Background: The International Neuroblastoma Pathology Committee, which is comprised of six member pathologists, was convened with the objective of proposing a prognostically significant and biologically relevant classification based on morphologic features of neuroblastic tumors (NTs) (i.e., neuroblastoma, ganglioneuroblastoma, and ganglioneuroma).
Methods: A total of 227 cases were reviewed. Consensus diagnoses from morphologic features (criteria described separately) based on five of six or six of six agreements by the reviewer pathologists were used for prognostic analysis. Prognostic effects of morphology, both individual and in combination, taken in conjunction with age (Shimada classification, histologic grade, and risk group), were analyzed.
Results: Approximately 99% of cases (224 of 227) had consensus diagnoses for categorization: neuroblastoma (Schwannian stroma-poor), 190 cases; ganglioneuroblastoma, intermixed (Schwannian stroma-rich), 5 cases; ganglioneuroma (Schwannian stroma-dominant) maturing, 1 case; ganglioneuroblastoma, nodular (composite Schwannian stroma-rich/stroma-dominant and stroma-poor), 19 cases; and NT-unclassifiable, 9 cases. For the NTs, subtype (93% consensus: undifferentiated, 6 cases; poorly differentiated, 155 cases; and differentiated, 15 cases), mitosis-karyorrhexis index (90% consensus: low, 94 cases; intermediate, 40 cases; and high, 37 cases), mitotic rate (75% consensus: low, 89 cases; high, 50 cases; and not determined, 4 cases), and calcification (100% consensus: yes, 110 cases and no, 80 cases) were recorded. Statistical analysis demonstrated that the Shimada classification system (90% consensus; 3-year event free survival: 85% for the group with favorable histology and 41% for the group with unfavorable histology; P = 0.31 x 10(-9)) had a significantly stronger prognostic effect than individual features and other combinations.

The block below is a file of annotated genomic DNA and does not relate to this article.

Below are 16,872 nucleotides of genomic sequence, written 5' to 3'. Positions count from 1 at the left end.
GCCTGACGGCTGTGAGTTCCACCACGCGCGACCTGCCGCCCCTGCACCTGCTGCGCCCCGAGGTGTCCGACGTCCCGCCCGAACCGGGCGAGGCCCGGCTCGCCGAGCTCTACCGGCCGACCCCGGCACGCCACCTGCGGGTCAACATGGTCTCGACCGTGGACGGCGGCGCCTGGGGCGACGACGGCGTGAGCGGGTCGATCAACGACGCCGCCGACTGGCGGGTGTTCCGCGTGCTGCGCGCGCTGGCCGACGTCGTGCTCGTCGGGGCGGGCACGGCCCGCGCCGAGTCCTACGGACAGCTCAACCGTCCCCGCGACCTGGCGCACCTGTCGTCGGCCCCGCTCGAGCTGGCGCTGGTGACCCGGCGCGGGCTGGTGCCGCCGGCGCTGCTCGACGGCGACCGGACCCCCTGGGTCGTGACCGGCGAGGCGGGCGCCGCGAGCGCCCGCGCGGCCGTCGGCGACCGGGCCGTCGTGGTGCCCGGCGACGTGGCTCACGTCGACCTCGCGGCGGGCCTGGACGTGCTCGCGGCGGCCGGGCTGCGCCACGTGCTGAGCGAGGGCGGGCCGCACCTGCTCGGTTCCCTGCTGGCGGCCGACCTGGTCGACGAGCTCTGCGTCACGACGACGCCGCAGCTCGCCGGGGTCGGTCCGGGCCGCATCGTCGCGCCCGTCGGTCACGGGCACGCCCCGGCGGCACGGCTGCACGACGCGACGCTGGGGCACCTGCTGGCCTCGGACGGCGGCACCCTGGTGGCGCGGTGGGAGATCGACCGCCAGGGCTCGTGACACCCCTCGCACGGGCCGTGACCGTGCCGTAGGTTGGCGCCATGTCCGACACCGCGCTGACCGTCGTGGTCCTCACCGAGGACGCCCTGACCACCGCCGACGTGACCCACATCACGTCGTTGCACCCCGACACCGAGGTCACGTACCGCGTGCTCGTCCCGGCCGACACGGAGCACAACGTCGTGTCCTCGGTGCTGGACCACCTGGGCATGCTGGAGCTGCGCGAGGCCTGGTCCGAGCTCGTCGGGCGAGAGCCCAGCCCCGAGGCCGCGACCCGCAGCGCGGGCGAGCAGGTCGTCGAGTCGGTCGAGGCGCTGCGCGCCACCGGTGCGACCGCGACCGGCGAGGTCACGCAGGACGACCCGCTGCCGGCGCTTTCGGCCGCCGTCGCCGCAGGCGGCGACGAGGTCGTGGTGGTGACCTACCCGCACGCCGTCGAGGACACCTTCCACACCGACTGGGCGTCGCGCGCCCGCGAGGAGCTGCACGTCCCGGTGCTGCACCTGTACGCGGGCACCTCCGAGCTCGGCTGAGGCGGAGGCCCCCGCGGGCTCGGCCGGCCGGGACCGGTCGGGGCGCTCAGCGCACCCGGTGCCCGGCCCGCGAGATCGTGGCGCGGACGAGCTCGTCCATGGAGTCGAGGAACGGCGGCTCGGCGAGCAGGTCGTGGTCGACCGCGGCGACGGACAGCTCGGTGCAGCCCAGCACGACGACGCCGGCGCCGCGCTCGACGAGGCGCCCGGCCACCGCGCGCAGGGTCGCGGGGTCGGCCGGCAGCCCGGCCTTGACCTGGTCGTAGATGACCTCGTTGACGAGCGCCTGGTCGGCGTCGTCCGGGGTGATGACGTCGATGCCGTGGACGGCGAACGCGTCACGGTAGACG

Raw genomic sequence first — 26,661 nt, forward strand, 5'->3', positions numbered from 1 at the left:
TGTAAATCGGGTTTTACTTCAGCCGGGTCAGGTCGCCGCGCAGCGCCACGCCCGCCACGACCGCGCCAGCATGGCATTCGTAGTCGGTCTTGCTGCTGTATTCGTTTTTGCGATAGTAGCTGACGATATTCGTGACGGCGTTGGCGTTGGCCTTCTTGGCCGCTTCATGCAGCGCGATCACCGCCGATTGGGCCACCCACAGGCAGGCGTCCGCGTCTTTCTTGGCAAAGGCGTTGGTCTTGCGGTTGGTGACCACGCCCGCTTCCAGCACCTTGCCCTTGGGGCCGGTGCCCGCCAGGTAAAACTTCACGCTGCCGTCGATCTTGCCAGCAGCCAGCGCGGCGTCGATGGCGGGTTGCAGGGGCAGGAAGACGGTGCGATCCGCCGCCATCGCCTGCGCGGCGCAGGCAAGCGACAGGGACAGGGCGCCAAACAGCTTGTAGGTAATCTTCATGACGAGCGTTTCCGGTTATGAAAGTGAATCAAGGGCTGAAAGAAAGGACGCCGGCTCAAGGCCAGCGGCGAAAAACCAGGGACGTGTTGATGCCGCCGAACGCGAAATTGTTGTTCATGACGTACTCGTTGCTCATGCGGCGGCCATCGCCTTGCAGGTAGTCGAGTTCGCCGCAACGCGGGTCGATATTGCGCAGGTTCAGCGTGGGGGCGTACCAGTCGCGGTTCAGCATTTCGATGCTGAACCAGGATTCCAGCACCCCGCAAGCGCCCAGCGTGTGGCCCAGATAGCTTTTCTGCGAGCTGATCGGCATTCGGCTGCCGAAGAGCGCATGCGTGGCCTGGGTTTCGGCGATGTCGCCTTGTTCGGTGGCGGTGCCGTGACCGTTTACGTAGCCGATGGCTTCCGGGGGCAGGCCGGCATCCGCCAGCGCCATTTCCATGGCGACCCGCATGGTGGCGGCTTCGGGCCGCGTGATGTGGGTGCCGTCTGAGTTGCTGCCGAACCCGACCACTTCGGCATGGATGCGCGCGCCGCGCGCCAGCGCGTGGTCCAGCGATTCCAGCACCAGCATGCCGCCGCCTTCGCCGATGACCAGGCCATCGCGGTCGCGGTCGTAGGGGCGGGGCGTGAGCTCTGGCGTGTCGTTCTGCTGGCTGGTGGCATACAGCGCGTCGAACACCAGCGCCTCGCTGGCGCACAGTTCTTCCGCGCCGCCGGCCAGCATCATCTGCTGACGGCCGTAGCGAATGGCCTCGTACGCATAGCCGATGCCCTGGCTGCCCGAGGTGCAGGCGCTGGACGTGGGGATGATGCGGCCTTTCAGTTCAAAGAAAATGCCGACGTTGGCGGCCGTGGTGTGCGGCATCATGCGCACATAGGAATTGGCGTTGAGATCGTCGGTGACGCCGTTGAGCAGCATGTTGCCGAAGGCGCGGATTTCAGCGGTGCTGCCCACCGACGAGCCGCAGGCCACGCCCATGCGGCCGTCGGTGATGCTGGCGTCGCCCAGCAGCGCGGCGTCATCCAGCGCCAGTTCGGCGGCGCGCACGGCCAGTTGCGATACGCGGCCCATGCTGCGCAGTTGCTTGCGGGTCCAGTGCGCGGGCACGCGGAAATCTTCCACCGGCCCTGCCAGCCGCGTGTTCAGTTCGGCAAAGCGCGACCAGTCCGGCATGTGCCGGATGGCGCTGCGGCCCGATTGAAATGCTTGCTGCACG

Conclusions: The International Neuroblastoma Pathology Classification, a system based on a framework of the Shimada classification with minor modifications, is proposed for international use in assessing NTs.